Twinkly-eyed Alice Farar is one of the stars of the show at the Clinical Research Facility at the Hallamshire Hospital.
The 80-year-old is a familiar face, chatting to nurses and charming the doctors as her blood is taken and prepared to be sent to Switzerland.
The cancer patient is one of about 15,000 who have opted to help pave the way for new and improved treatments for patients in South Yorkshire and beyond by taking part in clinical research.
She said: “The treatment here is wonderful. Everybody is so friendly that you almost forget you’re coming in with a serious illness. If you want to ask anything, you can, and if you have problems, you just phone up.”
Alice, of Athersley North in Barnsley, was diagnosed with bone cancer in 2010.
After 18 months of treatment she was in partial remission and has been attending the research facility every month since to give blood.
The blood is spun and separated and sent away to Geneva for analysis
It is hoped the research will help other bone cancer patients.
Figures released to coincide with International Clinical Trials Day on Tuesday show the number of patients taking part in trials in Sheffield has increased by more than 20 per cent in a year.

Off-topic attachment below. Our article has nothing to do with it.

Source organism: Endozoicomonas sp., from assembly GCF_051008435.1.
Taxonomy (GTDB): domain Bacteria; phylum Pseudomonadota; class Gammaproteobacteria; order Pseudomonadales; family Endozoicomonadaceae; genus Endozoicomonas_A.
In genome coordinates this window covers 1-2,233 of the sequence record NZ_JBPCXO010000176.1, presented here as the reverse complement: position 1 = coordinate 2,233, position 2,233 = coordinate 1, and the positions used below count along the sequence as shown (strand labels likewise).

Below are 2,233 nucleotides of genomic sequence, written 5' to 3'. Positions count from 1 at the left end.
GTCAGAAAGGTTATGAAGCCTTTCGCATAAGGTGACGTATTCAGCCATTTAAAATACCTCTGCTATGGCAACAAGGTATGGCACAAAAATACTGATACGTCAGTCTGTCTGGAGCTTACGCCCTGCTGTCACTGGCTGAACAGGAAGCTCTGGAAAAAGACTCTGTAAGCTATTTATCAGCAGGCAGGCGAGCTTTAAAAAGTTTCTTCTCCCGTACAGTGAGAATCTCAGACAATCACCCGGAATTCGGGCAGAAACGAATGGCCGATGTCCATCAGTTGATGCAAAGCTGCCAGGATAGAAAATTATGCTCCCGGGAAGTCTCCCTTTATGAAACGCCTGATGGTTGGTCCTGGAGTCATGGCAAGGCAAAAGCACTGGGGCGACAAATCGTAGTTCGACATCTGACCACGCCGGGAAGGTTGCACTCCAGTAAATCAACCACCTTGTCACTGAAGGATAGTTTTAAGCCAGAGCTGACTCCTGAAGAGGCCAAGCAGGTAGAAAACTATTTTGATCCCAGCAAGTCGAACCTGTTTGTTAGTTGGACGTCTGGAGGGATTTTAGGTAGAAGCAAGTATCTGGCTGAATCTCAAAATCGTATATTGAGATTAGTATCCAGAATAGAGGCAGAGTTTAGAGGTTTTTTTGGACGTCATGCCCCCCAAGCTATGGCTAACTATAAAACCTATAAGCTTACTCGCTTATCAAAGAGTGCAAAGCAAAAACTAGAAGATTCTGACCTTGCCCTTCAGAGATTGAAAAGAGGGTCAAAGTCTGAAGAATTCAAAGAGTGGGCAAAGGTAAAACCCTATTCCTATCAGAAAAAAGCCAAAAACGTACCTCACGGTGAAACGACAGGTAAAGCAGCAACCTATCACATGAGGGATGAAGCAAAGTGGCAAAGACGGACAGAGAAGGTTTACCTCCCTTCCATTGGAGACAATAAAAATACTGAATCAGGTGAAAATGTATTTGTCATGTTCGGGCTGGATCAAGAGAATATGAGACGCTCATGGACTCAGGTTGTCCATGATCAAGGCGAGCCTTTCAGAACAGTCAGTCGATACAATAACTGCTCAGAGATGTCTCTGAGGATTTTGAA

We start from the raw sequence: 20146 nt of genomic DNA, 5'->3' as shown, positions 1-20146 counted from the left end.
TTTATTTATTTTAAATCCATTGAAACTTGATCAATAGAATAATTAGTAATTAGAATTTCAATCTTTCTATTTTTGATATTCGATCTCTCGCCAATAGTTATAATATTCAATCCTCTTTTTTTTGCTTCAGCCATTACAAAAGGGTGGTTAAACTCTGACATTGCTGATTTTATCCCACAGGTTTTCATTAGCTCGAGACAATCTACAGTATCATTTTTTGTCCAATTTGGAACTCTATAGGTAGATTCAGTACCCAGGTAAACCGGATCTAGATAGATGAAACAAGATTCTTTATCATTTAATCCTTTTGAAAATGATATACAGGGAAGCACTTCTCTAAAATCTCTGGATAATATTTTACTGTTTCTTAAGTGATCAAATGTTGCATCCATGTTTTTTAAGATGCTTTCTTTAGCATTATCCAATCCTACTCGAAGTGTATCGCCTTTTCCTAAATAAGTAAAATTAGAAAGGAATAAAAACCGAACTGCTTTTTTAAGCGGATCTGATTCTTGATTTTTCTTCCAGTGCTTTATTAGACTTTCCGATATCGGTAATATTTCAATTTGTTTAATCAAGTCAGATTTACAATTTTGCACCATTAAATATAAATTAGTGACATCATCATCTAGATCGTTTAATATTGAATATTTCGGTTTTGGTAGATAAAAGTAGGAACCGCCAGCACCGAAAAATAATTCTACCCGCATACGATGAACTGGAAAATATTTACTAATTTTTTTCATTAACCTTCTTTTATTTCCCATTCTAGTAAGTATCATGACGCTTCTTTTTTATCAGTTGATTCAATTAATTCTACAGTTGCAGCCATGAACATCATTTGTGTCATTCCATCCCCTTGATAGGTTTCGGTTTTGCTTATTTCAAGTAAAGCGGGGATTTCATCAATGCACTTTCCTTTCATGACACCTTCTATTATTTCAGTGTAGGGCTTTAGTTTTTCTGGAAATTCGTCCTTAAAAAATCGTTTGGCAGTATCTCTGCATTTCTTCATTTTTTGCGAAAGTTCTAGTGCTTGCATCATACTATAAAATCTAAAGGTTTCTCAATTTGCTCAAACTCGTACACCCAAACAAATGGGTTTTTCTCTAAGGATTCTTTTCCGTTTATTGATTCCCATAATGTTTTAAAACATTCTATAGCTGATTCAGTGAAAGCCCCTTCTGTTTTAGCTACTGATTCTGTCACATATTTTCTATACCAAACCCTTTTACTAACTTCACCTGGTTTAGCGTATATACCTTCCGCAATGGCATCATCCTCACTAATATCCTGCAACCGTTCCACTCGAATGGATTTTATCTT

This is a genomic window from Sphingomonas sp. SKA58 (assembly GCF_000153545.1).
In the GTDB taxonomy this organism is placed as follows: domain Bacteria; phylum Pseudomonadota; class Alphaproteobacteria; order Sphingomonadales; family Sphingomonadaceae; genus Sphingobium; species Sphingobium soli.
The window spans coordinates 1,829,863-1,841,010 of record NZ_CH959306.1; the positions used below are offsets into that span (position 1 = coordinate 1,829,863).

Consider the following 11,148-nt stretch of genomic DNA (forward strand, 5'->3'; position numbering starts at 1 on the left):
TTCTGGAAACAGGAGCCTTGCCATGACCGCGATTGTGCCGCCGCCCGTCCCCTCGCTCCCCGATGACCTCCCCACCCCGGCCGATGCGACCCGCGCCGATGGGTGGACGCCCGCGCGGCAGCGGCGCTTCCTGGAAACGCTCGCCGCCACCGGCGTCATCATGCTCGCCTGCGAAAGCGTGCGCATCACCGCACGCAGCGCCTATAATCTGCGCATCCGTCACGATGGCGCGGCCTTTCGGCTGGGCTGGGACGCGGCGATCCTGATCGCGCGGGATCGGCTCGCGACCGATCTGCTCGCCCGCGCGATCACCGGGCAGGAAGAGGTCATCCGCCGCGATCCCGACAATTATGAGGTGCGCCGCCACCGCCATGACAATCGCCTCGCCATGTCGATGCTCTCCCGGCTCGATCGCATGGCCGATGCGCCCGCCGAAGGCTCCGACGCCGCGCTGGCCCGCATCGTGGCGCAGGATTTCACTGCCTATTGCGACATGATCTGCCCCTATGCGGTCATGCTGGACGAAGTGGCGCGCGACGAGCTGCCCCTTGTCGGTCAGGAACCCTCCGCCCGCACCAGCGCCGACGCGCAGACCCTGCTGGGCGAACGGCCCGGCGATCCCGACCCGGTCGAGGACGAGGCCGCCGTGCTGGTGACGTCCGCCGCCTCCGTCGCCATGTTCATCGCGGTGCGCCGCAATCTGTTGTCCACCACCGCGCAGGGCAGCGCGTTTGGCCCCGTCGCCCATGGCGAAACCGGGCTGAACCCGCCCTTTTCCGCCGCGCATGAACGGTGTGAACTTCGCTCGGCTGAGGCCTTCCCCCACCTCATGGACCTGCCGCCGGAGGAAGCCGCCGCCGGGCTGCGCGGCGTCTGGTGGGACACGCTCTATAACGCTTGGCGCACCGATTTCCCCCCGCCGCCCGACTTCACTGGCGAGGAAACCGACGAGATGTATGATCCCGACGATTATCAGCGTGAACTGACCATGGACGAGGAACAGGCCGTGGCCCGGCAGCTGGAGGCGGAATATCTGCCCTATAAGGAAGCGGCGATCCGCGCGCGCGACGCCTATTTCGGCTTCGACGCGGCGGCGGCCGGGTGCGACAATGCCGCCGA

The volunteers were invited to an open day at the Clinical Research Unit – with bases in the Hallamshire and Northern General – to find out more.
Prof Simon Heller, research and development director at the trust, said: “The day is to increase awareness among the Sheffield public of the importance of research and trials.
“Research is about developing and testing new ideas that could transform care for patients suffering with some of the world’s biggest diseases such as cancer, heart disease and diabetes.”
One of the patients helped is Jean Herd of Hackenthorpe.
The 55-year-old was diagnosed with rheumatoid arthritis 10 years ago and suffers with extreme fatigue, swollen joints and fevers, meaning she struggles even to pull the duvet cover up when getting into bed.
A year ago, she was invited to take part in a trial and was given access to a new drug. Since getting involved, her joints are less swollen and tender.
She said: “Without this research I’d struggle a lot more – you don’t realise how tired you feel until you get better. A couple of weeks ago my mum said, ‘It’s nice to have you back.’
“I just feel like me again.”